Kenai Web APIsThis page provides both a list of links to the API reference documentation and an overview of common API features and conventions used to describe the APIs. For your convenience, the API Reference Documentation is listed first, but it's useful to read through the Overview the first time you come here to get an idea of how it all works.
One way to get started with the kenai.com APIs is to go to http://kenai.com/api. This URL displays the root service document from which most of the other resources are available. You can click through links to drill down into specific parts of the API and see what information is available.
Note: All clients must use the HTTPS protocol to access these APIs.
- Media Types
- Project Resource
- Authentication and Authorization API
- Wiki Resource
- Forum Resource
- License Resource
- Service Resource
Each resource or API description uses the following template.
|Version||1.0 (versioning described below)|
|Request|| GET /api/path?params|
Content-Type: media type expected, if any
|Response|| Success: 200 OK|
Failure: 400 Bad Request Content-Type: media type, if there is any response body
Each API or resource will be versioned. Initially, for any version 1 API, no version information will need to be specified. Any use of the API will always default to version 1 if no version is specified.
The API will have major and minor revision numbers (x.y). The minor revision number will be incremented whenever a compatible change is introduced. A compatible change is limited to the following:
- The introduction of a new resource, API, or method that does not affect existing resources/APIs
- The introduction of a new field or a new value for a field whose values are enumerated.
An incompatible change is any change or removal of resource URIs, APIs, or methods, or structural modification or removal of the fields in the payload representations.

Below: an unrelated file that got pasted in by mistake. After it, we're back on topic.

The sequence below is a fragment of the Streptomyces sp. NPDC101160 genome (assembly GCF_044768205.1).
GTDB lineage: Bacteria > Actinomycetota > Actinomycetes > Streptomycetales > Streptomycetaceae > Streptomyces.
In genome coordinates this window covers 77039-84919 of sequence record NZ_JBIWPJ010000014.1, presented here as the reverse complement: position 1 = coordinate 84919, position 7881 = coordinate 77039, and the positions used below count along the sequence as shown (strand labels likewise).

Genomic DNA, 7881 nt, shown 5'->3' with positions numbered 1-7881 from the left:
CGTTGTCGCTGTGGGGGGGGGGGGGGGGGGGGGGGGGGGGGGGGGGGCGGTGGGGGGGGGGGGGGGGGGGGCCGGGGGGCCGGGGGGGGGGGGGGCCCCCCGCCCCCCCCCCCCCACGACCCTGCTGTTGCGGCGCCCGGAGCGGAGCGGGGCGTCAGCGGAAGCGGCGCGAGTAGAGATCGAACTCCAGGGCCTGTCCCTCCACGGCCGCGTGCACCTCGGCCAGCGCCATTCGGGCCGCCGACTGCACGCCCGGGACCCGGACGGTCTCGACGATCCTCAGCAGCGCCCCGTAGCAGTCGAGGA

API versions will be specified in the hostname, so for example http://v1.api.kenai.com/api/.. will correspond to version 1 of the API. Version 1 will also be available without any leading version identifier in the hostname (e.g., http://kenai.com/api/...).
The main machine-readable representation provided by the API is JSON. However, the default representation is HTML with pretty-printed, linked JSON for easy exploration.
To select JSON as the return format do one of the following:
- Append the .json suffix to the URL. For example, http://kenai.com/api/projects becomes http://kenai.com/api/projects.json.
- Send application/json in the HTTP Accept header as part of your request. For example:
There are several common parameters that can be used in the query string to modify behavior.
These parameters are available on all actions:
- callback=function_name - JSONP will be returned with function_name(...) wrapped around the JSON.
- pretty=true - The JSON will be pretty-printed for more human-readable output.
These parameters are available on any resource list. (Resource lists are denoted by a media type string whose noun is pluralized.)
- q=keyword - Search or filter the list by the given keywords.
- page=page_number - Specify the number of the page to show.
- size=num_results - Specify the number of results per page.
Media types are the nouns of the system. They describe the structure of the data passing in and out of the APIs. Media types are indicated using the standard Content-Type header in requests and responses.
In this document, we distinguish between resource APIs and single-purpose APIs.
- Resources are modeled after the Atom Publishing Protocol Model and respond to the four HTTP verbs GET/POST/PUT/DELETE in a uniform manner.
- Single-purpose APIs are narrow methods using GET and/or POST that don't fit into a create/read/update/delete collection.
Resources and API methods will accept HTTP basic authentication to identify the user of the API. Whether the authentication is required, optional, or unnecessary will be indicated with each resource or API.
- In the cases where authentication is required, a failed authentication will return an HTTP status 401 Unauthorized.
- In the cases where authentication is optional, a successful authentication will reveal information that wouldn't be shown to an anonymous API user. Failed authentication will still return 401 for consistency.
- Unnecessary authentication means that sending credentials will have no effect on the response.
It is recommended, though not required, that you use the HTTPS/SSL version of the resource and API URLs so the credentials aren't exposed on the client's local network.
Error responses will always be indicated first and foremost by the HTTP status code. In accordance with HTTP, 4xx errors are the client's fault while 5xx errors are the server's fault.
In the case of errors where a JSON format was requested (see above), the JSON returned will always use the Status media type.